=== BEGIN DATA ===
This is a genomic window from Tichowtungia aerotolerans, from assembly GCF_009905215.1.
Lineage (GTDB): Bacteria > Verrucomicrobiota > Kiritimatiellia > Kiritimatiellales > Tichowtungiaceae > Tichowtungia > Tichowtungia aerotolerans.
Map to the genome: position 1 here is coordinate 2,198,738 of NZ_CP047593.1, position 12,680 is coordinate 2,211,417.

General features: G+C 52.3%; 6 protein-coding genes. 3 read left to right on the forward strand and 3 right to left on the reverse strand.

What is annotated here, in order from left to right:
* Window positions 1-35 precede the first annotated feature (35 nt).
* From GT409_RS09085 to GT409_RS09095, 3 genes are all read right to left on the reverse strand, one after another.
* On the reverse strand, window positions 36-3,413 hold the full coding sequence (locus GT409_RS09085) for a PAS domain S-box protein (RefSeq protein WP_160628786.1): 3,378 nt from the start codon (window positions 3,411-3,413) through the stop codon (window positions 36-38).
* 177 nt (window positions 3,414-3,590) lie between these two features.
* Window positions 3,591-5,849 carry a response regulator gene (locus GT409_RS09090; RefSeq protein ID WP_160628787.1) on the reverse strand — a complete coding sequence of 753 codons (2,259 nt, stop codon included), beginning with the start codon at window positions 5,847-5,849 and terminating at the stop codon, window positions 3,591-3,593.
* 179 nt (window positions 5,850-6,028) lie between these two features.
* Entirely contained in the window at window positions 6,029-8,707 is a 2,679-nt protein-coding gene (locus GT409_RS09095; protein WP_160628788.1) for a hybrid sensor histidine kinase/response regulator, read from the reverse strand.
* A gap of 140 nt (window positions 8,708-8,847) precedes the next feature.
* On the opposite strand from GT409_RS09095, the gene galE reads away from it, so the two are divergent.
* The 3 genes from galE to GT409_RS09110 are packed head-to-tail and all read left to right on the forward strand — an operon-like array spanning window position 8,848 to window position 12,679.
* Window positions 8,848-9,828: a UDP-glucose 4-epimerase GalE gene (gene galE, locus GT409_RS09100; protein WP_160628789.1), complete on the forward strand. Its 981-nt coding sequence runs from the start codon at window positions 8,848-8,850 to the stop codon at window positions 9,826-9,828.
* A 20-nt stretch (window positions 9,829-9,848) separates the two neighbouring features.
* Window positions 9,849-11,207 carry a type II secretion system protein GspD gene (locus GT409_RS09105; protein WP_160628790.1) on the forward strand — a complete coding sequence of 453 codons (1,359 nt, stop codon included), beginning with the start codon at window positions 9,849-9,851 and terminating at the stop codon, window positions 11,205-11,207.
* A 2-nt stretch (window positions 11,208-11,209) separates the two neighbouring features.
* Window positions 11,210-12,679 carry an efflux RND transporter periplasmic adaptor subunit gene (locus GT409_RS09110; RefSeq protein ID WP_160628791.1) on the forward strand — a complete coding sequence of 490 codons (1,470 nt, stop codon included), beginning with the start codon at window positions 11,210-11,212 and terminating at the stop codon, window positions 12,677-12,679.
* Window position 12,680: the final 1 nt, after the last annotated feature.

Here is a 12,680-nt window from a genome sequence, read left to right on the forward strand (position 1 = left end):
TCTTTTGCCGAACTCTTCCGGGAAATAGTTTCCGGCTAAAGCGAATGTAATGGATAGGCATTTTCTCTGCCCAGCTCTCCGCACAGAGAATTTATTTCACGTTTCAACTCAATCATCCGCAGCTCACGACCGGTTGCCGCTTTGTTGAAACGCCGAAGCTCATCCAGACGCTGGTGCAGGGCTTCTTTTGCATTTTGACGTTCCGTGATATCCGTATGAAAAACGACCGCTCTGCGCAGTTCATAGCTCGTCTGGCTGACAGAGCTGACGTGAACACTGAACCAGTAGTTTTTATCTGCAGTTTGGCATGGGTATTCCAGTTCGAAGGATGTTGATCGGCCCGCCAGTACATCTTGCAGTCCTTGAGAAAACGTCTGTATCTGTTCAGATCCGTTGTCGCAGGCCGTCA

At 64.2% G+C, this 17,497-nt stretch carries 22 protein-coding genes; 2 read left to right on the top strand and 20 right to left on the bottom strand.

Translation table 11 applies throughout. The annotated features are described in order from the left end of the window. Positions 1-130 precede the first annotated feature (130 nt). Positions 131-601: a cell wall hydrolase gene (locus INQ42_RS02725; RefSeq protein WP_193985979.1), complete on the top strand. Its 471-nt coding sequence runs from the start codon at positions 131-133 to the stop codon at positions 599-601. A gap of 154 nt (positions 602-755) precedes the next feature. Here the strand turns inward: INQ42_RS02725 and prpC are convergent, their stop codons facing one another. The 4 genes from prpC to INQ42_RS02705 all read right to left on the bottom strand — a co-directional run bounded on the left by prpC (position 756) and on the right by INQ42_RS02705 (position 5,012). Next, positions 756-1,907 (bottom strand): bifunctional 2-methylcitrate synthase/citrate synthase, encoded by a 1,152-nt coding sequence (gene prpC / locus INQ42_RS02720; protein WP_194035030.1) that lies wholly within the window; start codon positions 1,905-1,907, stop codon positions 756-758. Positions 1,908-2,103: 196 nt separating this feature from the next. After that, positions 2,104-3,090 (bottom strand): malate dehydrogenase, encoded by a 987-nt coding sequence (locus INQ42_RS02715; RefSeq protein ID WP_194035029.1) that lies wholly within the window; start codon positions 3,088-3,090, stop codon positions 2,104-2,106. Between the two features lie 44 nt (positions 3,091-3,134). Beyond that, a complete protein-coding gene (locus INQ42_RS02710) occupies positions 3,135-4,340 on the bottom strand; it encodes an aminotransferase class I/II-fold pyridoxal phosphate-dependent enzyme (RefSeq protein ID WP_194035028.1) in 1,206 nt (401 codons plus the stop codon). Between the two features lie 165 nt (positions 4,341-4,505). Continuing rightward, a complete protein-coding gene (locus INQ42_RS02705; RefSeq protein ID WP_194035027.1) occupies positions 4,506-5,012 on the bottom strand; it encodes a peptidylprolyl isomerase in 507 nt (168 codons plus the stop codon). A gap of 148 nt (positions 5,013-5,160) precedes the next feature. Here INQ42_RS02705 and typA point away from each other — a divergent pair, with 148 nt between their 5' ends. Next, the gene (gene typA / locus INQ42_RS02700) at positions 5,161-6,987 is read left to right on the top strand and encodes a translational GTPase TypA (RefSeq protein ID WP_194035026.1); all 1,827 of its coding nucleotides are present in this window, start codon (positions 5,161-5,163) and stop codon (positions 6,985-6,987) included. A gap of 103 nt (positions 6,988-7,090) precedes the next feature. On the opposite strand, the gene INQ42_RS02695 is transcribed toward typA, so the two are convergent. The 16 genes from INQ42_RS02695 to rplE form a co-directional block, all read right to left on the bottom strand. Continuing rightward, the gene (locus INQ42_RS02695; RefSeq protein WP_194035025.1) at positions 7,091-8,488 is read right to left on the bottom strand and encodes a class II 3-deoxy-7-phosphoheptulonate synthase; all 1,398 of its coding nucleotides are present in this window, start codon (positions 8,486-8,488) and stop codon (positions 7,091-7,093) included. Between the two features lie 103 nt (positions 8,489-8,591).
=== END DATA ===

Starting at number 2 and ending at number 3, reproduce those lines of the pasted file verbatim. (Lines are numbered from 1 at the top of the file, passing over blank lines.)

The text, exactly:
Lineage (GTDB): Bacteria > Verrucomicrobiota > Kiritimatiellia > Kiritimatiellales > Tichowtungiaceae > Tichowtungia > Tichowtungia aerotolerans.
Map to the genome: position 1 here is coordinate 2,198,738 of NZ_CP047593.1, position 12,680 is coordinate 2,211,417.